By Mandy Day
AsAmNews Staff Writer
Amidst the excitement surrounding the 2018 Winter Olympics in Pyeongchang, South Korea, Fox News pulled John Moody’s opinion piece mocking the most diverse Winter Olympic team the United States has ever had. Titled “In Olympics, let’s focus on the winner of the race — not the race of the winner”, Moody slams the ever increasing presence of minority competitors on the U.S. Olympic Team. It is painfully obvious that he has done little to no research on the actual qualifications of the athletes he doesn’t believe belong on the team. Not that we would know who they are, because he didn’t name any. The bigoted hit piece exploits the hard work and accomplishments of beloved athletes of color in an attempt to prove his point. Moody failed. Bigly.
Growing up in the 1980s and 1990s, there were few Asian American athletes for this “old” millenial to look up to. Kristi Yamaguchi was my personal hero. My family watched together when she won the gold medal in Albertville in 1992. I was seven years old. One of the highlights of my childhood was getting to meet her at a local exhibition show when I was eight years old. I still have a hard time believing my mom worked so hard to get us front row seats, or being able to hug my idol after the show. Besides Yamaguchi and Michelle Kwan, there were few Asian American female Olympians to look up to in that era. Like a lot of other Asian American kids, I began cheering for the country of my ancestors, cheering for people who looked like my family members. Yuka Sato and Midori Ito were among my favorite childhood Olympic athletes.
More than twenty-five years later, I still cheer for Japan’s Olympians. I was up until almost five in the morning on Saturday watching Japan’s women’s hockey team attempt to defeat Sweden in the first match of the Games. The next night, I watched men’s ski jumping and luge, cheering for my home country and my grandmother’s. Being a diehard Olympics fan means watching as much curling and Nordic skiing as one does figure skating and snowboarding. Since Moody seems to know little about our “darker, gayer, different” Olympic team, let me take time to introduce him to a few.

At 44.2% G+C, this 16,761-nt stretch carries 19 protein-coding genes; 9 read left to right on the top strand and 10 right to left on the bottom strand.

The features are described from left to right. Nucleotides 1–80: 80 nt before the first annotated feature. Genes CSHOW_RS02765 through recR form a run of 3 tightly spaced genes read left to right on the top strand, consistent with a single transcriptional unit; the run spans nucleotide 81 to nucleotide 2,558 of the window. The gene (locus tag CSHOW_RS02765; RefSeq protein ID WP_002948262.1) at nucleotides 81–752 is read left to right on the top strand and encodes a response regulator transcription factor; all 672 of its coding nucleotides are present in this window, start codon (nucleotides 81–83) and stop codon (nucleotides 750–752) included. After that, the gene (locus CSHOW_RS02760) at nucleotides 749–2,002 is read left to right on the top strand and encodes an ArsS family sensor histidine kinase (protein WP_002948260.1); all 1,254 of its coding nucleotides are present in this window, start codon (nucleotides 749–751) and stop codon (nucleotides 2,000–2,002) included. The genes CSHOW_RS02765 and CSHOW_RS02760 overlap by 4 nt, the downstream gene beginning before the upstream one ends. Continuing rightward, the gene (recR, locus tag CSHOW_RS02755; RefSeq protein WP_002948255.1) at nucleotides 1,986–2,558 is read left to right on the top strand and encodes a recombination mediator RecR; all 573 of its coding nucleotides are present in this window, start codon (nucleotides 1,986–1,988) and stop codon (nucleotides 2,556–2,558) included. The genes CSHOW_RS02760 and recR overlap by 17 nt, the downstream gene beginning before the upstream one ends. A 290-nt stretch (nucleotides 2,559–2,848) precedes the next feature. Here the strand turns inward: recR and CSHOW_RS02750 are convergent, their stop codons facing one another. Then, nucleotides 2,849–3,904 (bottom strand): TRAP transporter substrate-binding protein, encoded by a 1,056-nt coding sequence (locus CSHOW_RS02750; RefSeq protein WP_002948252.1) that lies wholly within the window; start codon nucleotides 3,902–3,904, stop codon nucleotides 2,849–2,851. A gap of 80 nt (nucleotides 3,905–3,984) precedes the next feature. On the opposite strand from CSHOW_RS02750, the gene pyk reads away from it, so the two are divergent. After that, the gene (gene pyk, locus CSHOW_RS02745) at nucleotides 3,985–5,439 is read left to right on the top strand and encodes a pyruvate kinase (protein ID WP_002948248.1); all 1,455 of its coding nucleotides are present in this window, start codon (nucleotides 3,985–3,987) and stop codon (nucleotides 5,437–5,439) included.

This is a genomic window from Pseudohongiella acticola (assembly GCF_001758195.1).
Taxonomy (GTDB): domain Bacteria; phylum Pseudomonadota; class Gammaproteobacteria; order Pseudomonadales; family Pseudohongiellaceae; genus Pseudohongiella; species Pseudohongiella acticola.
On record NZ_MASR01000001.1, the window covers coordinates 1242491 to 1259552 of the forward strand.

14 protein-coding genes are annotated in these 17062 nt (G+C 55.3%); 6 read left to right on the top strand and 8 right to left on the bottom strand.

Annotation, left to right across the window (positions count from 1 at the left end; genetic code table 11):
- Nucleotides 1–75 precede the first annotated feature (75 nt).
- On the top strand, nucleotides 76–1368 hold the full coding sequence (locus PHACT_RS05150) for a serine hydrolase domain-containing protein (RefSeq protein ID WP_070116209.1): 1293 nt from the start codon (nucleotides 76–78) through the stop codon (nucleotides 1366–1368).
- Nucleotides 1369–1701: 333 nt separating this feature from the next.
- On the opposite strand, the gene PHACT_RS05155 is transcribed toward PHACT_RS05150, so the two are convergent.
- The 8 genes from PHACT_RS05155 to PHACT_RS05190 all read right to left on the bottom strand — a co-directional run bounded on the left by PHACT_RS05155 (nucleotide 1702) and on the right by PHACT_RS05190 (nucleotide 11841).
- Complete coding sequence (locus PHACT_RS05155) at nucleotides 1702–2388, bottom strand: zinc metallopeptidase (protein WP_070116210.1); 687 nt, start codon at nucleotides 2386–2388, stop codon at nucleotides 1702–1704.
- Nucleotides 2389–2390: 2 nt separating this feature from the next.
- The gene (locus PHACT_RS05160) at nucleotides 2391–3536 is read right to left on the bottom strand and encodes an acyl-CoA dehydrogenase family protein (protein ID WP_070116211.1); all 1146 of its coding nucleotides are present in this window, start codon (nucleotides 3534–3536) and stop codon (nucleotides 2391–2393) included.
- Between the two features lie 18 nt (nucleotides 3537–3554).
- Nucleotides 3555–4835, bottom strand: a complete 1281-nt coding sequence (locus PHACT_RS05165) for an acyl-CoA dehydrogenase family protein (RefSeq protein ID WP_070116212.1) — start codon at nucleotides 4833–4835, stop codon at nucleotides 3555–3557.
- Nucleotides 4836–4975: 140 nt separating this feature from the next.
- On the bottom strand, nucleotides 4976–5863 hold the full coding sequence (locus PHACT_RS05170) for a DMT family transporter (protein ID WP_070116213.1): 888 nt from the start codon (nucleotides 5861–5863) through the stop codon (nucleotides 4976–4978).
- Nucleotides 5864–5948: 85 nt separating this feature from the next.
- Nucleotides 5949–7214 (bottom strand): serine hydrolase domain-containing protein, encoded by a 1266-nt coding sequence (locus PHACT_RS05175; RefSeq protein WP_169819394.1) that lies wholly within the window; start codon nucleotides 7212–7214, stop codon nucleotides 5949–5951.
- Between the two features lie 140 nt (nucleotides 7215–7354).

Gus Kenworthy came out in 2015. He was already a famous freestyle skier after winning a silver medal in the 2014 Sochi Olympics, when he announced to ESPN that he was gay. For people who weren’t big fans of slopestyle skiing, he earned notoriety for rescuing four puppies and their mother in Russia during the Olympics. He stayed behind for more than a month after the Games ended to ensure the dogs and other strays were well cared for before securing the proper paperwork to bring them to the United States. Kenworthy is not Asian American, but along with figure skater Adam Rippon, they have become the first openly gay Winter Olympians on Team USA. Rippon also came out in 2015, but struggled for years to make the U.S. Olympic team. He finally succeeded at the ripe, old age of 28. Neither are Olympic athletes because they’re gay and it’s good optics to have their photos plastered all over network television. Both have made tremendous sacrifices to get to the level of competition they are at, just like every other athlete competing.
Maia and Alex Shibutani have been on the Olympic ice dancing radar for years. As teenagers, their dynamic skating made them famous among figure skating fans. Ice dancing is the least popular of the four figure skating disciplines in the United States, but the siblings from Michigan have utilized social media to bring attention to their sport. The pair are three time medalists at the World Championships; 2016 Four Continents Champions; and two-time Olympians. As of Sunday night, the Shib Sibs, along with Japanese American ladies skater Mirai Nagasu and quadruple jump sensation Nathan Chen are also Olympic medalists. They won the bronze medal with Team USA in the team competition.